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Housing Perspective: Waiting for Prices to Fall May Not be a Good Idea

Originally published by the California Association of Realtors®

The housing market is slowing with sales declining and home prices softening. Home sales in California dropped 31.1% year- over-year in July 2022 and last month was the third consecutive month with sales falling more than 10% from a year ago. Prices also began to moderate in the past couple months after the statewide median price set a record high in May. The July median price of $833,910 in California was the lowest in five months and the less than 3% year-over-year growth rate was the smallest gain in the past 25 months. With rates rising and the economy slowing, the downward shift in the housing market will continue as the year approaches its holiday season.

Housing supply has been on the rise but will level off in the fall of 2022 as seasonality kicks in. Inventory will be at a level higher than what it was a year ago, but supply for the rest of the year will remain below the norm by historical standards. In addition, mortgage market fundamentals are much better than what they were during the 2008 financial crisis, which will help prevent another foreclosure crisis. As such, tight supply market conditions will continue to provide support to keep housing values from falling too fast.

With more sellers reducing their prices in recent months, some buyers may delay their home buying decision until next year as they wait for prices to fall further. While the price of a property is an important variable to consider when buying a home, interest rates should be an equally important factor to take into consideration when buying a property with a home loan. Mortgage rates are near their highest level in almost 14 years and will likely climb further as inflation remains elevated. The average 30-year fixed rate mortgage could rise above 6.5% by the year-end and could inch up closer to 7% by mid-2023.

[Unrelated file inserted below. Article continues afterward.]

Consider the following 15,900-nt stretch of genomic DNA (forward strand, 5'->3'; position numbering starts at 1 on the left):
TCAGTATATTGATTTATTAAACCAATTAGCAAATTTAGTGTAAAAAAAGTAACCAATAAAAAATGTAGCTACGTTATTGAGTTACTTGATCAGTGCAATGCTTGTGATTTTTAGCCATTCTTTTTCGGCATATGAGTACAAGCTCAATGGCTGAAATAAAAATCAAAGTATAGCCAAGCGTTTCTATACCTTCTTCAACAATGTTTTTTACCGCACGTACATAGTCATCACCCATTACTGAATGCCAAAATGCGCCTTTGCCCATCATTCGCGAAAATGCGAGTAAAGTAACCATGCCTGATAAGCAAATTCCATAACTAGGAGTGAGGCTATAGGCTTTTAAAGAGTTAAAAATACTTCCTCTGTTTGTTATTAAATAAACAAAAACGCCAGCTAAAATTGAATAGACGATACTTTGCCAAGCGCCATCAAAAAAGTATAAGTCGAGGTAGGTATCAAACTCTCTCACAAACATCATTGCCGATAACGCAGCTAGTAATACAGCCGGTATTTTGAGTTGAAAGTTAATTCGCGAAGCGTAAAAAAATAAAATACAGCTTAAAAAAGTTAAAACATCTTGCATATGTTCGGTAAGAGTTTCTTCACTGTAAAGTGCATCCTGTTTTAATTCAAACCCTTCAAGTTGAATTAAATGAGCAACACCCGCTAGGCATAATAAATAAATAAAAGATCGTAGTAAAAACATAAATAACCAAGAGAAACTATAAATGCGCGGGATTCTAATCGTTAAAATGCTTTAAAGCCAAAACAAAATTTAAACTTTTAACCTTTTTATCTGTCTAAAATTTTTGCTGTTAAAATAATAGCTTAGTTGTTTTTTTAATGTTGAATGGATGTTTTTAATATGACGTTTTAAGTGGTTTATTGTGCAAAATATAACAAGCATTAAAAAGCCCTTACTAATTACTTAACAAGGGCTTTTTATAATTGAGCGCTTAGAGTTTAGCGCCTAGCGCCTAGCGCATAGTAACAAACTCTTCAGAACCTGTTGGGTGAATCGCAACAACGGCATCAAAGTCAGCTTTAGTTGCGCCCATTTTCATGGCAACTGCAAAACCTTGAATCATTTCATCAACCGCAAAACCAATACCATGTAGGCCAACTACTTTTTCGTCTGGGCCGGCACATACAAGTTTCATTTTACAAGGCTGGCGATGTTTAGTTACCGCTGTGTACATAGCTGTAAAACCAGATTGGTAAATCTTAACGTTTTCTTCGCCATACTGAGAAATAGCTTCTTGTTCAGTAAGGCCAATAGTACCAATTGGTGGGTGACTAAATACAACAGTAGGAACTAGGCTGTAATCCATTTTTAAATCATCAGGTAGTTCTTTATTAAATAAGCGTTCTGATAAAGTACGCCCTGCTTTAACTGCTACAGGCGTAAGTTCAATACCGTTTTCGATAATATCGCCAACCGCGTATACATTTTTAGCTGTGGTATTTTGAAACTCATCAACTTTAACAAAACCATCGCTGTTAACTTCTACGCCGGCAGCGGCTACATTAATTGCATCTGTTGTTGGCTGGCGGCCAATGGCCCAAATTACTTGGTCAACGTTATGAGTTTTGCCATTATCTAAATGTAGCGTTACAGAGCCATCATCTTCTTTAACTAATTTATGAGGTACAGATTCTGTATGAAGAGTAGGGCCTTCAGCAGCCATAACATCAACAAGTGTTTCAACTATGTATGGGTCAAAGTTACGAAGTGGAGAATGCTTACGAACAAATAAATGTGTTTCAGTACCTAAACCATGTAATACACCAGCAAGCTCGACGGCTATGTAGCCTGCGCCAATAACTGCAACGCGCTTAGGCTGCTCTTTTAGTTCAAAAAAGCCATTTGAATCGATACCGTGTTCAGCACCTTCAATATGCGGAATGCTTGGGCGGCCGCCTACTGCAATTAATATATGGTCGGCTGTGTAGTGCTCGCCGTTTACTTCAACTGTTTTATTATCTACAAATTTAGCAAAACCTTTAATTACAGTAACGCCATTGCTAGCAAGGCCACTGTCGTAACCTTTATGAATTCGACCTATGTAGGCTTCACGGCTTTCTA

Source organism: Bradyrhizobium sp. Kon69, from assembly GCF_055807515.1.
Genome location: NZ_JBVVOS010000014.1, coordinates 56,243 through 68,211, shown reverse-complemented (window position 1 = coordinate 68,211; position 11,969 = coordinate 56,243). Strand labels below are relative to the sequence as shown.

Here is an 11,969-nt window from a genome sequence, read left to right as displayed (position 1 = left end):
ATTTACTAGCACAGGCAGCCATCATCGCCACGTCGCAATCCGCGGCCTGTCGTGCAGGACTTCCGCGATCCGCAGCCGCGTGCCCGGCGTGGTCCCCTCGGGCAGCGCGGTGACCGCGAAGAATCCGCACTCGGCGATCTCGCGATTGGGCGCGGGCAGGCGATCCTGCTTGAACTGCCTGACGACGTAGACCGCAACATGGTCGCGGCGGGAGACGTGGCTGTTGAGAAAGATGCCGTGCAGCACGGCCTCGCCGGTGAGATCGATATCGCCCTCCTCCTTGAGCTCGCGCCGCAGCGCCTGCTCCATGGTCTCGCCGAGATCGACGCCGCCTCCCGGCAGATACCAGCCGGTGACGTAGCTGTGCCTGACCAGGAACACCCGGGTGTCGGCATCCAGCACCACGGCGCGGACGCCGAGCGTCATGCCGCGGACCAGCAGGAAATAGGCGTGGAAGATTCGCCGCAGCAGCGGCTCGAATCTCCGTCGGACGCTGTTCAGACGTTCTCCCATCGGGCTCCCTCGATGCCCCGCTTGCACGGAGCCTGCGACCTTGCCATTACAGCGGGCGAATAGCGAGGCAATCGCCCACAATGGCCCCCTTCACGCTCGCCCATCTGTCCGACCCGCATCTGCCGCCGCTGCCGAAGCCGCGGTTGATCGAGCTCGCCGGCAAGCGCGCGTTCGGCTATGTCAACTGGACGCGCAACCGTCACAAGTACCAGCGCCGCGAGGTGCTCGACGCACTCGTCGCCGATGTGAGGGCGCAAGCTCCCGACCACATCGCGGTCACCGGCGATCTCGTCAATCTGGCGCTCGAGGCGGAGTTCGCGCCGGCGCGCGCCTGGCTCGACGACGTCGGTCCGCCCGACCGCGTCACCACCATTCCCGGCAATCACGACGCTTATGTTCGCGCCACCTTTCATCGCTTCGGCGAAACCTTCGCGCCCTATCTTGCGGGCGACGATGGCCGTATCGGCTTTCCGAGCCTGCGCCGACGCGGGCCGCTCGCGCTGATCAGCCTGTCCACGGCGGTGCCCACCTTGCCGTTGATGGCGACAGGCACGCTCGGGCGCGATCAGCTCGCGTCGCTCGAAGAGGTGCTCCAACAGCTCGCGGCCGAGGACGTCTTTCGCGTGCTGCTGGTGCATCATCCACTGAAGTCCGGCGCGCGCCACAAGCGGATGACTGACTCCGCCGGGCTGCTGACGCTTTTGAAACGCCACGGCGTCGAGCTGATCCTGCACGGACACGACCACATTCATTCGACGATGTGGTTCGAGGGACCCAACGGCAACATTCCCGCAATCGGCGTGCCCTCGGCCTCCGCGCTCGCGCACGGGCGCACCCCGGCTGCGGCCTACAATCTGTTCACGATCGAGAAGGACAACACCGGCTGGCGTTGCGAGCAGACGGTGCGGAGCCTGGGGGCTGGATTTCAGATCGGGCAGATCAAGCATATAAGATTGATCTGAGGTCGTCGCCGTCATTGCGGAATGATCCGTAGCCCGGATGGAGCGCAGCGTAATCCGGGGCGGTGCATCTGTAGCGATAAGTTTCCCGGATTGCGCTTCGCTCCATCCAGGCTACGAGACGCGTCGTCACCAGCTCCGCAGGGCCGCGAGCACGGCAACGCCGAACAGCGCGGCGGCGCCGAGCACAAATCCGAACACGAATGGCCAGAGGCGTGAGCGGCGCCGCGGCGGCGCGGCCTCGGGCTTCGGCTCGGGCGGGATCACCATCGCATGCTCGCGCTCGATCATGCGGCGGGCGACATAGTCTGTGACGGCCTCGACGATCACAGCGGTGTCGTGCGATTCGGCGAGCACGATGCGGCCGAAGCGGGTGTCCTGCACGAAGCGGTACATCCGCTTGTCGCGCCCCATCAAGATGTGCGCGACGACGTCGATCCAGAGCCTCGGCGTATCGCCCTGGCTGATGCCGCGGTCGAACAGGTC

Buyers waiting for prices to fall could end up paying more on their monthly mortgage payment because of the higher interest rates. For example, a buyer who purchased a median-priced home and financed it at the July’s prevailing 30-year fixed-rate of 5.41% with a 20% down payment would have a mortgage payment of $3,750. If the buyer were to wait and purchase the same property next year with a price drop of 10% and finance it with a 30-year fixed-rate that is one percentage point higher than today’s rate, the mortgage payment would turn out to be $10 higher. With prices not expected to drop low enough to offset a higher interest rate, it may not be a good idea for buyers to wait until next year if they find a property that they like and are financially ready to buy.

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